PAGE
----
Regarding self-teaching, there are currently no opportunities for in-country higher level (Masters and PHD) theological training leaving outside opportunities as the only current option. Outside opportunities are dangerous in that often people do not return. Bolat (2009, pers. interview, 29 June) who has a masters degree in divinity believes that qualified theologians and apologists are needed to defend evangelical Christianity. Without this Christianity will continue to be seen as a sect. Self-supporting is important as outside funds often come with strings attached. The current financial crisis is delaying the growth of the self-supporting category. House church offers the best opportunity to be self-supporting.
Anwar (2009, pers. interview, 3 February) says that pastors need to change their thinking and consider becoming bi-vocational. This also makes them more legitimate in the eyes of the community.
Kazakh leaders are more and more standing on their own and with life on life mentoring this aspect will continue to improve. Expatriates are still called on in certain circumstances but over time this will decrease.
3.5 Conclusion The categories that have emerged from the interview data show how the Kazakh church planting context is a complex one that has to take into consideration the dynamic between cultural traditions and Islam as well as the impact of Westernization (globalization) and its associated developments in technology. Flowing from this is that there is no one-size-fits-all model of church but a careful look must be taken at the various segments of Kazakh society in order for relevany church planting to take place. There are unique opportunities and challenges for the church planter, which require that methods and models need to adapt in order to be both relevant and effective. The categories also point to areas of concern and development, such a leadership training, if the Kazakh churches are to stand on their own feet.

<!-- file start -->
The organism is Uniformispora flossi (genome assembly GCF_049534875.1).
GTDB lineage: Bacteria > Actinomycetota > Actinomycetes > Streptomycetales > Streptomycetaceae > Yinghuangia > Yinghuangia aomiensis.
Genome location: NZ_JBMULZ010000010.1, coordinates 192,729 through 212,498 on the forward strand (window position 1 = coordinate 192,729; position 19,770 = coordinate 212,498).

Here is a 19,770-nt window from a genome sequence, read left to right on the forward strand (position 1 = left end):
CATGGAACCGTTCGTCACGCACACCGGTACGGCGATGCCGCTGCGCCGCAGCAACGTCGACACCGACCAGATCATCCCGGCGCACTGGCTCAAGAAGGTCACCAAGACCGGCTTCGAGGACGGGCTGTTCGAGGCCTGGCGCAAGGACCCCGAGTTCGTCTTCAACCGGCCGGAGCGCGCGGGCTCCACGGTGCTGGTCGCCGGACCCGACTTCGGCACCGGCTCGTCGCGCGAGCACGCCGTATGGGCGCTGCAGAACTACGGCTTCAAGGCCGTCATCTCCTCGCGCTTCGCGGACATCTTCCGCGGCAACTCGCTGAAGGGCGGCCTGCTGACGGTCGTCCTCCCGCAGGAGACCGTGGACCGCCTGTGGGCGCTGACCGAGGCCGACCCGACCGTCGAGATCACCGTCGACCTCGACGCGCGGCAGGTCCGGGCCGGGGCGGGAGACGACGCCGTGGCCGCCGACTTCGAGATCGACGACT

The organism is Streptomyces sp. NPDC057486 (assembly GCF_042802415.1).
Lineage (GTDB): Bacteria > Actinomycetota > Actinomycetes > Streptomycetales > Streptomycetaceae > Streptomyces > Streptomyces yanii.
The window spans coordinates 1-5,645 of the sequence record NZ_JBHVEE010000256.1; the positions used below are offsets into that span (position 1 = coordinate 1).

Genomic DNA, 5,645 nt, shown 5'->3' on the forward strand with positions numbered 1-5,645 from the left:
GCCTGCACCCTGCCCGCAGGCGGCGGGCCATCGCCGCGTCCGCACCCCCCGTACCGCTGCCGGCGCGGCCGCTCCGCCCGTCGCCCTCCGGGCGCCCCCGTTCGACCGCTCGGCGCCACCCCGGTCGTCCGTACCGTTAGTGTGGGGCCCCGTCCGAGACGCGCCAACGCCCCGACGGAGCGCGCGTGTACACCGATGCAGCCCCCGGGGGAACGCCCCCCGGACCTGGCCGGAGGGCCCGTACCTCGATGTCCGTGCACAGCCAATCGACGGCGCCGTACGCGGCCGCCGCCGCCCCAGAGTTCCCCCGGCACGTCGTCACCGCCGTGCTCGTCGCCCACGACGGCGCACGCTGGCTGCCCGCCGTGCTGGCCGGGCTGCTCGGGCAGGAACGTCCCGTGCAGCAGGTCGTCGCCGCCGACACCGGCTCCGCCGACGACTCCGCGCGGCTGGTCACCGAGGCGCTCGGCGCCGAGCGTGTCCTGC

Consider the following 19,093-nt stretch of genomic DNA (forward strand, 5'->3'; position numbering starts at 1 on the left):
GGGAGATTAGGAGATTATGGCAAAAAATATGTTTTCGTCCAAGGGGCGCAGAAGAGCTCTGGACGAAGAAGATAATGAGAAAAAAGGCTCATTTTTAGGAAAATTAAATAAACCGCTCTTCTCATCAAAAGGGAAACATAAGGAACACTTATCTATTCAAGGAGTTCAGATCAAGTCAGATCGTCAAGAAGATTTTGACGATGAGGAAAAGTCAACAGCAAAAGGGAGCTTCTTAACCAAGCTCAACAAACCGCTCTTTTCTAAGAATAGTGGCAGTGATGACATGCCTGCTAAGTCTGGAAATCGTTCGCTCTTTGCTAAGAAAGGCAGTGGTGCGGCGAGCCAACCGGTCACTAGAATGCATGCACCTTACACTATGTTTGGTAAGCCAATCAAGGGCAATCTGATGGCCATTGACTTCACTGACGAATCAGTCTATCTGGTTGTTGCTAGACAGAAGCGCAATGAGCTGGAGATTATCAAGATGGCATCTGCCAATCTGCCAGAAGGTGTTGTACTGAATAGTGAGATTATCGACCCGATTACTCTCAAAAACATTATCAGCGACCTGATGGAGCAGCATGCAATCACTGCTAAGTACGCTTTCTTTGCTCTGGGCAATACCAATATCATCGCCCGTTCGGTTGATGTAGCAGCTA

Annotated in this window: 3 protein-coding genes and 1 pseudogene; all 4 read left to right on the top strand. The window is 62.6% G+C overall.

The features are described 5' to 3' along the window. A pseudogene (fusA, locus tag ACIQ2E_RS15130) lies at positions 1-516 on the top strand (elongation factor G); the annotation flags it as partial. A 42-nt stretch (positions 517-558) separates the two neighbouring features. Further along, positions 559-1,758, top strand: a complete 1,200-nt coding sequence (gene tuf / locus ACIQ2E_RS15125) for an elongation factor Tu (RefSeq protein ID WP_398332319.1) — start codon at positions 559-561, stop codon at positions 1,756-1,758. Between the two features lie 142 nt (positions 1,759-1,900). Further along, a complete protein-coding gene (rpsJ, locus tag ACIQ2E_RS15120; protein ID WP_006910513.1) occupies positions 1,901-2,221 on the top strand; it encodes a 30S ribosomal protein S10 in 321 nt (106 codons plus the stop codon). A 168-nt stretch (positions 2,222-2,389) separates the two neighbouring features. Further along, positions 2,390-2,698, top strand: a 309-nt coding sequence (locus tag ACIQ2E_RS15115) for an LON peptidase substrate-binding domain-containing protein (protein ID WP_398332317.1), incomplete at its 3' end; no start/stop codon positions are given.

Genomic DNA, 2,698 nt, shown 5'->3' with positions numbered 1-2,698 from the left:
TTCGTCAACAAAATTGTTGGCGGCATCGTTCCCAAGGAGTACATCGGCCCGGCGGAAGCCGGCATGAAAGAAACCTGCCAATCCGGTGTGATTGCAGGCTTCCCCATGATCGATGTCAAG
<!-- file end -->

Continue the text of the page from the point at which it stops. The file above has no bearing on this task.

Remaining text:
Moving on then to the next stage in grounded theory, the categories are compared and analysed in order for theory to emerge that will inform church planting.
Chapter 4: Emerging Theory related to Kazakh Church Planting The categories and their related issues are now compared in order for theory to emerge.
Glaser and Strauss (1999: 35) describe this phase as generating “hypotheses or generalized relations among the categories and their properties”. They go on to explain that the hypotheses may not seem to connect well at first, but as the categories are constantly compared, “ their accumulating interrelations form an integrated central theoretical framework” (: 40). Charmaz describes the process theorizing as “reach down to the fundamentals, up to abstractions, and probe into experience” (2006: 135). Having reached down to the codes and categories through constant comparison, grounded theory now reaches up to the abstractions and begins to probe into order to generate hypotheses and theory, beginning with the hypothesis of a Kazakh Cultural Identity Continuum.